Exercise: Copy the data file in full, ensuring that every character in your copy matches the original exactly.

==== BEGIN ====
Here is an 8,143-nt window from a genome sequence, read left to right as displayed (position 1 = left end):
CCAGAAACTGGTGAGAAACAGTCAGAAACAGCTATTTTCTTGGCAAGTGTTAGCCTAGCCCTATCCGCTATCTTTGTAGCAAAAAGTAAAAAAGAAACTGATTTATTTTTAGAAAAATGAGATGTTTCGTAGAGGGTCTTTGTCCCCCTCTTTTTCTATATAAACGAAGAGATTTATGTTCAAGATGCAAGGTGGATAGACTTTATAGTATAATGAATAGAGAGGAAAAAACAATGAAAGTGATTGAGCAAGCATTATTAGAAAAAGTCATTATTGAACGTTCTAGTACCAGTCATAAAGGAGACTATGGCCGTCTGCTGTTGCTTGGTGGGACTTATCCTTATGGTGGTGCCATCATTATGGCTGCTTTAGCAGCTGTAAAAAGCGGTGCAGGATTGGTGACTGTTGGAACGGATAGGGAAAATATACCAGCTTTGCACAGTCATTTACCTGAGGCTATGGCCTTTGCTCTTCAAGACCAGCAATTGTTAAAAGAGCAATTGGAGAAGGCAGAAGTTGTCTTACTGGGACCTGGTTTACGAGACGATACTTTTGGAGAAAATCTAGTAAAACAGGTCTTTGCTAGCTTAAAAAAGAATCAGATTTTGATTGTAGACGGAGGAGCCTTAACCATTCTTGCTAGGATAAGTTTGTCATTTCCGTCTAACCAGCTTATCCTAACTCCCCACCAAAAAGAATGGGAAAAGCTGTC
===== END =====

Here is an 8,143-nt window from a genome sequence, read left to right as displayed (position 1 = left end):
CCAGAAACTGGTGAGAAACAGTCAGAAACAGCTATTTTCTTGGCAAGTGTTAGCCTAGCCCTATCCGCTATCTTTGTAGCAAAAAGTAAAAAAGAAACTGATTTATTTTTAGAAAAATGAGATGTTTCGTAGAGGGTCTTTGTCCCCCTCTTTTTCTATATAAACGAAGAGATTTATGTTCAAGATGCAAGGTGGATAGACTTTATAGTATAATGAATAGAGAGGAAAAAACAATGAAAGTGATTGAGCAAGCATTATTAGAAAAAGTCATTATTGAACGTTCTAGTACCAGTCATAAAGGAGACTATGGCCGTCTGCTGTTGCTTGGTGGGACTTATCCTTATGGTGGTGCCATCATTATGGCTGCTTTAGCAGCTGTAAAAAGCGGTGCAGGATTGGTGACTGTTGGAACGGATAGGGAAAATATACCAGCTTTGCACAGTCATTTACCTGAGGCTATGGCCTTTGCTCTTCAAGACCAGCAATTGTTAAAAGAGCAATTGGAGAAGGCAGAAGTTGTCTTACTGGGACCTGGTTTACGAGACGATACTTTTGGAGAAAATCTAGTAAAACAGGTCTTTGCTAGCTTAAAAAAGAATCAGATTTTGATTGTAGACGGAGGAGCCTTAACCATTCTTGCTAGGATAAGTTTGTCATTTCCGTCTAACCAGCTTATCCTAACTCCCCACCAAAAAGAATGGGAAAAGCTGTC